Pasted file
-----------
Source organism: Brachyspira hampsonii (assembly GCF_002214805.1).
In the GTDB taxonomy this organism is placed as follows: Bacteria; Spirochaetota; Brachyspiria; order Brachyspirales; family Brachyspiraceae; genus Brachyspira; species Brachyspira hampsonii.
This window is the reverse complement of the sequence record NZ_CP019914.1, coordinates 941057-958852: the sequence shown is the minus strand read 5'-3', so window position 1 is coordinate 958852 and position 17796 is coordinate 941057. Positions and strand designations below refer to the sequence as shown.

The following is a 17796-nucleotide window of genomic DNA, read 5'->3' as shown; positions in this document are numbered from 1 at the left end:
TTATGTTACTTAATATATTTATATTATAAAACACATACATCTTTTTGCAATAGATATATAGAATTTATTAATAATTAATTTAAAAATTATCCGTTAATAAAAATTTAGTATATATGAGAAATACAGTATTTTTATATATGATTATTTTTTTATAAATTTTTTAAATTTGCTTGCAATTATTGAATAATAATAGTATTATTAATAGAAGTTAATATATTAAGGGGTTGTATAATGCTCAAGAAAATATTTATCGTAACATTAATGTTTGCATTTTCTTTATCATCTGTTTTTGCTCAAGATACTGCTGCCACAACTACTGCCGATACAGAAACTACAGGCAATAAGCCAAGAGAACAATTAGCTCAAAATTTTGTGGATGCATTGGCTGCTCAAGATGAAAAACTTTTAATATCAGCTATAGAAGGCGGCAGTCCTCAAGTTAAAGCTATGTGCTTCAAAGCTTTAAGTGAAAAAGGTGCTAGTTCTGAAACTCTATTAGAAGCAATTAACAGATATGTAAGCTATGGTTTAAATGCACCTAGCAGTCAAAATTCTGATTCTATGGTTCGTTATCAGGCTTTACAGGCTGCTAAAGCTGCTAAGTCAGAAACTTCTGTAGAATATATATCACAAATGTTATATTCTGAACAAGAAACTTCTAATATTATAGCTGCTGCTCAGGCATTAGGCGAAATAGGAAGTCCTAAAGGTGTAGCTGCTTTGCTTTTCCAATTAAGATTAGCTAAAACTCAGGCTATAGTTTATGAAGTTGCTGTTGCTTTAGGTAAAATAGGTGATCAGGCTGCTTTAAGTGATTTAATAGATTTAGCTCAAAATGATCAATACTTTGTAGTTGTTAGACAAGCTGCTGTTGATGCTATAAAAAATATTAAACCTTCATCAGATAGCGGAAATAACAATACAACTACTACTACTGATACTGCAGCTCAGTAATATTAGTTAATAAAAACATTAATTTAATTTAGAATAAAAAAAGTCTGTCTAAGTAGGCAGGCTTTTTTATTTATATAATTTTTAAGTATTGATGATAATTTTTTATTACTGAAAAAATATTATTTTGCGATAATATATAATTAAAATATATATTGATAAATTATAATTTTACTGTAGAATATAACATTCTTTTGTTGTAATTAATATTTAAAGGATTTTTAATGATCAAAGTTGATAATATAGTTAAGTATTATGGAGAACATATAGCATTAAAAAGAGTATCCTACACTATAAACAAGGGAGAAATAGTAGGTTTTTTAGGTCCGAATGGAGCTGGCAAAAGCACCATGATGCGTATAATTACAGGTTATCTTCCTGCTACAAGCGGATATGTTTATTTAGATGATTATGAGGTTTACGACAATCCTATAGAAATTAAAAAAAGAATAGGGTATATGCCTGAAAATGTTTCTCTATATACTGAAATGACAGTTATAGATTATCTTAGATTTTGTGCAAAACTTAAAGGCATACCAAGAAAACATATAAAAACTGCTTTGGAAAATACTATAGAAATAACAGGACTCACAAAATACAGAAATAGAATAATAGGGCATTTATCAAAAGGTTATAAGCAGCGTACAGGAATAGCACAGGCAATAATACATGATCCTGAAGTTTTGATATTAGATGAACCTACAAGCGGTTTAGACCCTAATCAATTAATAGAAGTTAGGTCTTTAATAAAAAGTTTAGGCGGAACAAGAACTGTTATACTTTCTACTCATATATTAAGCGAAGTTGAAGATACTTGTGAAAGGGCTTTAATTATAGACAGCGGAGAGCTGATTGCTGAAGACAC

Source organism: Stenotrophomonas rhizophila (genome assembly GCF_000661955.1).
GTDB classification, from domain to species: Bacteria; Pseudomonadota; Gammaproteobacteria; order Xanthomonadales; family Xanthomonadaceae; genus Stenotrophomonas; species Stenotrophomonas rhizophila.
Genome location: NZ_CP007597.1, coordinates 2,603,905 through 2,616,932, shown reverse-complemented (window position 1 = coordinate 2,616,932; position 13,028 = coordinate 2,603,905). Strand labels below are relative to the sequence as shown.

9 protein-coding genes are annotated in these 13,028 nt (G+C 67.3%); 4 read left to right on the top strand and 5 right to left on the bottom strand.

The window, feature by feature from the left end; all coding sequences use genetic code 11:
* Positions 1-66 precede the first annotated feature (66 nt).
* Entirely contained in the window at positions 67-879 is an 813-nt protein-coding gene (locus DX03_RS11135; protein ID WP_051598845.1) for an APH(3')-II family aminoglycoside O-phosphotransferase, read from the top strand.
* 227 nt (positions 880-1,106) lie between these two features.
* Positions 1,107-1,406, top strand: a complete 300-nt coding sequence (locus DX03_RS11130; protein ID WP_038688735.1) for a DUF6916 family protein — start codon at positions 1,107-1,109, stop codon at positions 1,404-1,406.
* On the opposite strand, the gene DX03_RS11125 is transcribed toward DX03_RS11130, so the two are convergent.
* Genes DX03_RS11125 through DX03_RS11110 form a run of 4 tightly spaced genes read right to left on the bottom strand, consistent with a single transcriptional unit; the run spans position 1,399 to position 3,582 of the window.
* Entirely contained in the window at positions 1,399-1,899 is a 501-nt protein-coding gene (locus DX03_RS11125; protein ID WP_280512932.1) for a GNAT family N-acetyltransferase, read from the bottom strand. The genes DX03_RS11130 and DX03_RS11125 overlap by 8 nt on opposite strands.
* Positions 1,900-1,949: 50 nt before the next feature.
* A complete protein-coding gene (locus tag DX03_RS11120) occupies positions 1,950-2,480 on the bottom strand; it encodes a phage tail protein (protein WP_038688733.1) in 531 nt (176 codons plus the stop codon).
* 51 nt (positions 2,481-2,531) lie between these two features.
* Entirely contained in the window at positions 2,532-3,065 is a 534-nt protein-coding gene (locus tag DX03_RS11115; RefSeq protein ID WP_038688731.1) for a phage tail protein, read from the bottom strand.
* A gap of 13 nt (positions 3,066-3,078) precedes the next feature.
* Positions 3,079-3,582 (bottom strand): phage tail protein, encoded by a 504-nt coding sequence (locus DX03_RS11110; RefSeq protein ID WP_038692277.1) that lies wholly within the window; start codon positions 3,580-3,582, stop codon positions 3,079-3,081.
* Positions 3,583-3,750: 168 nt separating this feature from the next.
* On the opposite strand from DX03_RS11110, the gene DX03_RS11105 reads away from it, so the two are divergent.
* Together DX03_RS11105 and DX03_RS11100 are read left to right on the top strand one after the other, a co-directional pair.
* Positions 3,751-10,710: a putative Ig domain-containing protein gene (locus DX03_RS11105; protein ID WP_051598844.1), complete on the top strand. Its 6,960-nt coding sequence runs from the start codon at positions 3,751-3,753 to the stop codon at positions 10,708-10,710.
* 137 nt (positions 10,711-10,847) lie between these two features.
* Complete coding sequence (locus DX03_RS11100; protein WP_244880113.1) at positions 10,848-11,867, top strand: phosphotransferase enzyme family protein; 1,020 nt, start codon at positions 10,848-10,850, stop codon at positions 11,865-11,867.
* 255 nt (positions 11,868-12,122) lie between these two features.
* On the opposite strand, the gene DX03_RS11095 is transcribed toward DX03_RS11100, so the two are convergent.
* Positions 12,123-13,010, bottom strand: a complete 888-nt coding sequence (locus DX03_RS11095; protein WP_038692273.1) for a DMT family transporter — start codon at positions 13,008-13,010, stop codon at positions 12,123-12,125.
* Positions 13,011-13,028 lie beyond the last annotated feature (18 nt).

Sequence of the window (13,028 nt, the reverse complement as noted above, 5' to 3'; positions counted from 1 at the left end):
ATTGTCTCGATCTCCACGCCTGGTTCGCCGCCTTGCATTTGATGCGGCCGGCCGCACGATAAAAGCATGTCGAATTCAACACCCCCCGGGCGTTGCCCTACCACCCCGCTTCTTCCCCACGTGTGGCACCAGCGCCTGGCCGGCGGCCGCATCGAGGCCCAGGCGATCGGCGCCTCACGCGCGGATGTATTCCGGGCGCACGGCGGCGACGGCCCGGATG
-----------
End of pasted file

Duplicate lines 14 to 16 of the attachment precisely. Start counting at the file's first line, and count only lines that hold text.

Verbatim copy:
* Positions 1,107-1,406, top strand: a complete 300-nt coding sequence (locus DX03_RS11130; protein ID WP_038688735.1) for a DUF6916 family protein — start codon at positions 1,107-1,109, stop codon at positions 1,404-1,406.
* On the opposite strand, the gene DX03_RS11125 is transcribed toward DX03_RS11130, so the two are convergent.
* Genes DX03_RS11125 through DX03_RS11110 form a run of 4 tightly spaced genes read right to left on the bottom strand, consistent with a single transcriptional unit; the run spans position 1,399 to position 3,582 of the window.